It’s been a while since I’ve found a really good hostel in Europe. One like the hostels that I stayed in back when I was in Australia, where you feel like you could stay there for months on end and never have to move. I found one of those this past week in Budapest. What I did forget however, was all the tittle-tattle, and hostel gossip that goes on when you have a lot of long-term residents, i.e. people staying for a number of months. I guess when you see people day in day out for that time, you get to know them really well… much better than you would someone you know from work or something, because with these people you are eating together, chilling together, socializing, sleeping in the same room, forming/ending relationships with, and sometimes also working together. You get to know the ins and outs of a person’s personality much quicker, and you discover their good and bad habits very quickly at a hostel, and see everything that goes on in their day-to-day life that you may not have ever otherwise had you not been living in a hostel.
Personally, I don’t really like to get involved in all that. It’s not really my style, and I’ve never been a huge gossip anyways. It has, in a way however, been interesting to listen to some of it. In most part because it’s all the same. No matter where you go in the world, what hostel, and which people are involved, all hostel gossip revolves around the same two things – so and so has slept with so and so, or someone has done something really weird, strange, or bad. Either way, it’s definitely one of the downsides to living in a hostel, whether you are the one being gossiped about, or the one doing the gossiping, because it breaks down the happy carefree spirit that a hostel should have, and can alienate some people from the main group. So how do you avoid it?
Don’t form cliques
It’s natural that if you put a lot of people into a living space then some are naturally going to form friendships, and not with some others. You’ll usually find, depending on the size of the hostel, you’ll get one or two big groups of people who hang out and socialize together, and then a few strays or short-term people who stick to themselves. When you form clicks in a hostel, it makes it harder for other people or new residents to integrate into the main group. This naturally forms a divide, between your group and the other groups or people, and this is where most gossiping starts, as you talk about the other people outside of your little clique. It’s great to make groups of friends at a hostel, but by making the effort to invite new residents or other people on their own into your circle of friends regularly, it helps prevent it from becoming a click, and gets you on friendly terms with everyone.
Try not to judge
When you’re living with people day in day out, and sharing a room, it’s easy to find pet hates with little things that they do. Try to remember though, that you’re seeing these people everyday. Everybody has bad habits, including you, so do your best to tolerate other people, and if you have a problem with something take it up with them direct or with hostel staff, and not talking to your hostel buddies as this will only create gossip and it could just be that the other person doesn’t know that what they are doing is annoying to other people. Try not to judge people for what they do, and even if you can’t help it, remember that if you were in their place, how would you feel if they spoke about you behind your back?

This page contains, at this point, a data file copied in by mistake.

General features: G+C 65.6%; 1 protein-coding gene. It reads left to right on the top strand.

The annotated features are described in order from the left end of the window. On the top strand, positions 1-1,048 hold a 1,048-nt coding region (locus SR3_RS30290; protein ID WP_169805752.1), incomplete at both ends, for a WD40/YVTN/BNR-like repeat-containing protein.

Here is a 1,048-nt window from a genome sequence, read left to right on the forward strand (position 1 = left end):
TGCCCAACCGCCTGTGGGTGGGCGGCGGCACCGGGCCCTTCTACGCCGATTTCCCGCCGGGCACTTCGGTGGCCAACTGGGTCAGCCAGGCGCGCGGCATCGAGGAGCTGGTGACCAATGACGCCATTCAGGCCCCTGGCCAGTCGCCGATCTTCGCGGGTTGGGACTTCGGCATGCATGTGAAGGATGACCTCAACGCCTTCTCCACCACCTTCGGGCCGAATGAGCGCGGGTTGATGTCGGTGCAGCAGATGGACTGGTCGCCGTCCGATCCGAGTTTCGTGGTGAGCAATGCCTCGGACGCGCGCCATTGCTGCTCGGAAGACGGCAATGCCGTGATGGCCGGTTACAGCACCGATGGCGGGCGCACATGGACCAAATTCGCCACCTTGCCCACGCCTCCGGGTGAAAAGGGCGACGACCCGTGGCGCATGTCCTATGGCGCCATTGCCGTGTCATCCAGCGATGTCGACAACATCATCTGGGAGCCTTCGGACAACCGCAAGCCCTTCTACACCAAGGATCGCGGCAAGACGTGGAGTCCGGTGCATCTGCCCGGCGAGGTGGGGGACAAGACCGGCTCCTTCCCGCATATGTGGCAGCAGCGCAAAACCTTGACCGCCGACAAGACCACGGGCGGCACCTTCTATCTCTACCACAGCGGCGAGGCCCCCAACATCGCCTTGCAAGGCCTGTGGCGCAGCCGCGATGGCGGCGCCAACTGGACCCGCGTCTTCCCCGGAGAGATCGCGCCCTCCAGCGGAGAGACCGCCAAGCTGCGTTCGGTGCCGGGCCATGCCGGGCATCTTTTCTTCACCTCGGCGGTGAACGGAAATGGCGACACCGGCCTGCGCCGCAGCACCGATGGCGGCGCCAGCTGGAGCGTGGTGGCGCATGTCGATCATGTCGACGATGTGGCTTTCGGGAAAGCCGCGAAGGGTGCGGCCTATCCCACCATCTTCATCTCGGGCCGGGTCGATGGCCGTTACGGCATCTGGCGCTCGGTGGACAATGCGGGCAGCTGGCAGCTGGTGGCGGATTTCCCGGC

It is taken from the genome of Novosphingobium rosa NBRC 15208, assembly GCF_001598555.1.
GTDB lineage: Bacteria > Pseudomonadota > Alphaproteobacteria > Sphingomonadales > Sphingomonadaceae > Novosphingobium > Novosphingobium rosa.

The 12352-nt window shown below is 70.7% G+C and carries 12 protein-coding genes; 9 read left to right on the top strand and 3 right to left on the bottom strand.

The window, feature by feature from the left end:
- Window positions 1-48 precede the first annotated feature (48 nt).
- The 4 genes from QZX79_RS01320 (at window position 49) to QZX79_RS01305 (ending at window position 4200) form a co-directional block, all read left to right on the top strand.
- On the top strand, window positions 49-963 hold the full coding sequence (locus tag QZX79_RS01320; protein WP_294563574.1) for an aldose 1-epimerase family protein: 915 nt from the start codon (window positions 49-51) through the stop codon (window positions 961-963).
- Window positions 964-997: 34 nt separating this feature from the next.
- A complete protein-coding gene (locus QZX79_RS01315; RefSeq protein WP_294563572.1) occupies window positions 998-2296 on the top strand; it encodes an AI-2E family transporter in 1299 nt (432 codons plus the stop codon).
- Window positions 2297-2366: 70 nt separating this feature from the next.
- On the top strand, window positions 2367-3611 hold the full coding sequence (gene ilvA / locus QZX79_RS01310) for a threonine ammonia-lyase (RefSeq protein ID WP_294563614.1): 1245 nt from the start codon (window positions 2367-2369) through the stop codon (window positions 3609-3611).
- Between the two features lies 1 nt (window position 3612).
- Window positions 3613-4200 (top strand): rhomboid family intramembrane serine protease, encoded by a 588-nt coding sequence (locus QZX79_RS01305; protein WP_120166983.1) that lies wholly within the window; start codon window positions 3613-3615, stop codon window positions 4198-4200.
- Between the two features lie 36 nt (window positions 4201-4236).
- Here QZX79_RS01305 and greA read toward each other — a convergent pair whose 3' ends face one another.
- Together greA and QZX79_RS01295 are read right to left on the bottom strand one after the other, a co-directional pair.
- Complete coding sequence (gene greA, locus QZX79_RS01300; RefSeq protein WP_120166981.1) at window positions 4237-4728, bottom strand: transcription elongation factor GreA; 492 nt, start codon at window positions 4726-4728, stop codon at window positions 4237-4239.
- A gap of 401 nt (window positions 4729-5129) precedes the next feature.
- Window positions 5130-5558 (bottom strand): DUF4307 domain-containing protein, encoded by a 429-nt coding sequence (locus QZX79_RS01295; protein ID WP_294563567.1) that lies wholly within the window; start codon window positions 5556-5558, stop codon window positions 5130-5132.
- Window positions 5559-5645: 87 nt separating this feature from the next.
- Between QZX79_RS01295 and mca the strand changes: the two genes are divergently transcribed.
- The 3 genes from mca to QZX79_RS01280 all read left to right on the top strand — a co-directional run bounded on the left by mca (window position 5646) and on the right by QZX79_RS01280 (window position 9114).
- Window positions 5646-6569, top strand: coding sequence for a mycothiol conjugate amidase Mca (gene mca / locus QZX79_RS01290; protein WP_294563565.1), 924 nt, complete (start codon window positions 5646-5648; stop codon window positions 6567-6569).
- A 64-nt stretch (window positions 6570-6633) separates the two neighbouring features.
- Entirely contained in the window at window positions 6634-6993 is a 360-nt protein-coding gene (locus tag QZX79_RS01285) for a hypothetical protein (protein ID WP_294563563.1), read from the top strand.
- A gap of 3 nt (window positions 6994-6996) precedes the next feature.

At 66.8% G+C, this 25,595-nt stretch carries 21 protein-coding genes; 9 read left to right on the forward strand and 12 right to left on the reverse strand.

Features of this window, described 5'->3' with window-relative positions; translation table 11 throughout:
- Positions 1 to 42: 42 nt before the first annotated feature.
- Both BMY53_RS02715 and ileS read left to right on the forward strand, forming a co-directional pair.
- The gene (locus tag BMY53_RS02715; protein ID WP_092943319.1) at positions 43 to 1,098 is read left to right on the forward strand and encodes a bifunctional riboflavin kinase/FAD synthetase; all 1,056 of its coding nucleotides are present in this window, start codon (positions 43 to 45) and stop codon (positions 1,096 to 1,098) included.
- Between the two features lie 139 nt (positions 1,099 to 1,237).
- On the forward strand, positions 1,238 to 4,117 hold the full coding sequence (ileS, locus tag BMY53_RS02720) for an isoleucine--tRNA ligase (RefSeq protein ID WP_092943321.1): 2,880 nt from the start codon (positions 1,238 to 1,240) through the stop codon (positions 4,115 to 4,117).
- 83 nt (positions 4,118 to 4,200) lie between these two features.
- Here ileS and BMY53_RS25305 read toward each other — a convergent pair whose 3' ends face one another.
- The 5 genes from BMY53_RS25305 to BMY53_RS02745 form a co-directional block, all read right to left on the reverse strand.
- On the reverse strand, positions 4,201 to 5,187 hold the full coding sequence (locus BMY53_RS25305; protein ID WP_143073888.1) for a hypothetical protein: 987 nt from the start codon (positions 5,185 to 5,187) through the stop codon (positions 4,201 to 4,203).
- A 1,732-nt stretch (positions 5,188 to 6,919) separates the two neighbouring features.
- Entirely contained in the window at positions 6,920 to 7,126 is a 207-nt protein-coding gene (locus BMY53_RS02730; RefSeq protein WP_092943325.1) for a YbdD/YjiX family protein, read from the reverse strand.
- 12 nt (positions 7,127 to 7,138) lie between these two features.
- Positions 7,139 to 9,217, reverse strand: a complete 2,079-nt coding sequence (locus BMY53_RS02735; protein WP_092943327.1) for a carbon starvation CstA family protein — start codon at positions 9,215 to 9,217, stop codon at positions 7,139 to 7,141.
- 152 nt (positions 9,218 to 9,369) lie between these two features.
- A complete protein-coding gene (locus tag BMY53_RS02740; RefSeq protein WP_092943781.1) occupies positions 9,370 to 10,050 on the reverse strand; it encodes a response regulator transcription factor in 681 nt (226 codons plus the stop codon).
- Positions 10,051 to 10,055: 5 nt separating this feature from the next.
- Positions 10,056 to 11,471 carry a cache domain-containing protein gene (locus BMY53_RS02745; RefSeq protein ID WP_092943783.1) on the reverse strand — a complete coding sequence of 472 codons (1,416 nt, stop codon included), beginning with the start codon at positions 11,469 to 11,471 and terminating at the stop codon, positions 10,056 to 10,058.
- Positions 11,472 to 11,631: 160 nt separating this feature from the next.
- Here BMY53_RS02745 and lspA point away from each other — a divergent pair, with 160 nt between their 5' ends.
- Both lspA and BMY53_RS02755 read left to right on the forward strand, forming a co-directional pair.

Keep some things private
You make friends really easy in a hostel. You’ll find that after just a few weeks you feel like you know your room mates better than some of your friends back home, but it’s important to remember sometimes, that when it comes to things like money, relationships, one night stands etc, then it’s sometimes better just to keep a few things to yourself. Of course, if you meet a girl or a guy that you really like, then it can be tempting to discuss it with your friends at the hostel. Remember though, as much as you feel like you know people sometimes, in reality you have just known them for a number of weeks. Most people will take the info you give them and just treat it like a conversation between two friends, but occasionally you will get someone who may be jealous of you conquests, the guy/girl you are dating, or other things that you mention and the less info these people get, the less they have to gossip about you. Of course, you should always trust your instincts, and there’s no reason you can’t share stuff with your new-found friends, but if you really want to avoid being on the receiving end of hostel gossip then keep some things completely private.
Make an effort and don’t get involved
If someone at the hostel is gossiping about someone else, you don’t have to confront them, but don’t feel like you have to join in. The less people reacting to some goss, the less attention that person is getting for spreading it, and the less they are likely to talk about that person again. Also, to prevent gossip starting, make an effort to include everyone in things that you do. A lot of the time people who get targeted in a hostel for gossip behind their backs are just a bit shy, and found it hard to integrate into the group. This makes them stand out as on their own, and an easy target for being talked about as they’re not part of the main friendship group. Unless you really don’t like someone, then make sure to include them sometimes in the things that you do as a group, as it prevents them from being singled out, and in the end makes the hostel a happier place to be for everyone.